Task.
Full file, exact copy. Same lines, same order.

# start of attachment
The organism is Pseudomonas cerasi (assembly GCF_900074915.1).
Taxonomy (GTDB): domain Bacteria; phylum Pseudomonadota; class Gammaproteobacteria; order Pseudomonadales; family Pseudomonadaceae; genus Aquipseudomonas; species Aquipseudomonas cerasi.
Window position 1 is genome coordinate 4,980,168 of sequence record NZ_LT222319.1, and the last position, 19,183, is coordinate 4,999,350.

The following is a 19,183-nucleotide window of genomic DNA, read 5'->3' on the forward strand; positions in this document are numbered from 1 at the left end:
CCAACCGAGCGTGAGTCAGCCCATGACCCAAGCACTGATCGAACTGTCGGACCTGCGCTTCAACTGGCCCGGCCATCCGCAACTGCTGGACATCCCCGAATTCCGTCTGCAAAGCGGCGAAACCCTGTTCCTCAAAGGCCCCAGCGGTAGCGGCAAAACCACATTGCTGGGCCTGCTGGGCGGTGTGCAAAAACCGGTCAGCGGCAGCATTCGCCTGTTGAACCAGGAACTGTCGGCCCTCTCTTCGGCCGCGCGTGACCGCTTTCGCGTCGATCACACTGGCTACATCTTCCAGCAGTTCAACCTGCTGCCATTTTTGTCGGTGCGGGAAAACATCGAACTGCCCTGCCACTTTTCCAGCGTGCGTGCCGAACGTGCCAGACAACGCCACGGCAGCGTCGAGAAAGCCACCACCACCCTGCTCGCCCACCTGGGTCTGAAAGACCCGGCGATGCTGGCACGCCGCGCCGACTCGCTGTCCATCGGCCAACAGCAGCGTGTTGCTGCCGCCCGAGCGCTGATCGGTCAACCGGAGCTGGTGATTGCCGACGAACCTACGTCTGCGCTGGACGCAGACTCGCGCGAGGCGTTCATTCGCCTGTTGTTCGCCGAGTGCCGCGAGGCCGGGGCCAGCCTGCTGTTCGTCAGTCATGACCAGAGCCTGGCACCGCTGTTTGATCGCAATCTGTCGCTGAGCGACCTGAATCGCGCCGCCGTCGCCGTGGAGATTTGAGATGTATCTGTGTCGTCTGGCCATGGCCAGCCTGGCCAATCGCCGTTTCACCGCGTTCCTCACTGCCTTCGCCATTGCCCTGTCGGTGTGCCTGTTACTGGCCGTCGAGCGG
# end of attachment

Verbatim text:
The organism is Pseudomonas cerasi (assembly GCF_900074915.1).
Taxonomy (GTDB): domain Bacteria; phylum Pseudomonadota; class Gammaproteobacteria; order Pseudomonadales; family Pseudomonadaceae; genus Aquipseudomonas; species Aquipseudomonas cerasi.
Window position 1 is genome coordinate 4,980,168 of sequence record NZ_LT222319.1, and the last position, 19,183, is coordinate 4,999,350.

The following is a 19,183-nucleotide window of genomic DNA, read 5'->3' on the forward strand; positions in this document are numbered from 1 at the left end:
CCAACCGAGCGTGAGTCAGCCCATGACCCAAGCACTGATCGAACTGTCGGACCTGCGCTTCAACTGGCCCGGCCATCCGCAACTGCTGGACATCCCCGAATTCCGTCTGCAAAGCGGCGAAACCCTGTTCCTCAAAGGCCCCAGCGGTAGCGGCAAAACCACATTGCTGGGCCTGCTGGGCGGTGTGCAAAAACCGGTCAGCGGCAGCATTCGCCTGTTGAACCAGGAACTGTCGGCCCTCTCTTCGGCCGCGCGTGACCGCTTTCGCGTCGATCACACTGGCTACATCTTCCAGCAGTTCAACCTGCTGCCATTTTTGTCGGTGCGGGAAAACATCGAACTGCCCTGCCACTTTTCCAGCGTGCGTGCCGAACGTGCCAGACAACGCCACGGCAGCGTCGAGAAAGCCACCACCACCCTGCTCGCCCACCTGGGTCTGAAAGACCCGGCGATGCTGGCACGCCGCGCCGACTCGCTGTCCATCGGCCAACAGCAGCGTGTTGCTGCCGCCCGAGCGCTGATCGGTCAACCGGAGCTGGTGATTGCCGACGAACCTACGTCTGCGCTGGACGCAGACTCGCGCGAGGCGTTCATTCGCCTGTTGTTCGCCGAGTGCCGCGAGGCCGGGGCCAGCCTGCTGTTCGTCAGTCATGACCAGAGCCTGGCACCGCTGTTTGATCGCAATCTGTCGCTGAGCGACCTGAATCGCGCCGCCGTCGCCGTGGAGATTTGAGATGTATCTGTGTCGTCTGGCCATGGCCAGCCTGGCCAATCGCCGTTTCACCGCGTTCCTCACTGCCTTCGCCATTGCCCTGTCGGTGTGCCTGTTACTGGCCGTCGAGCGG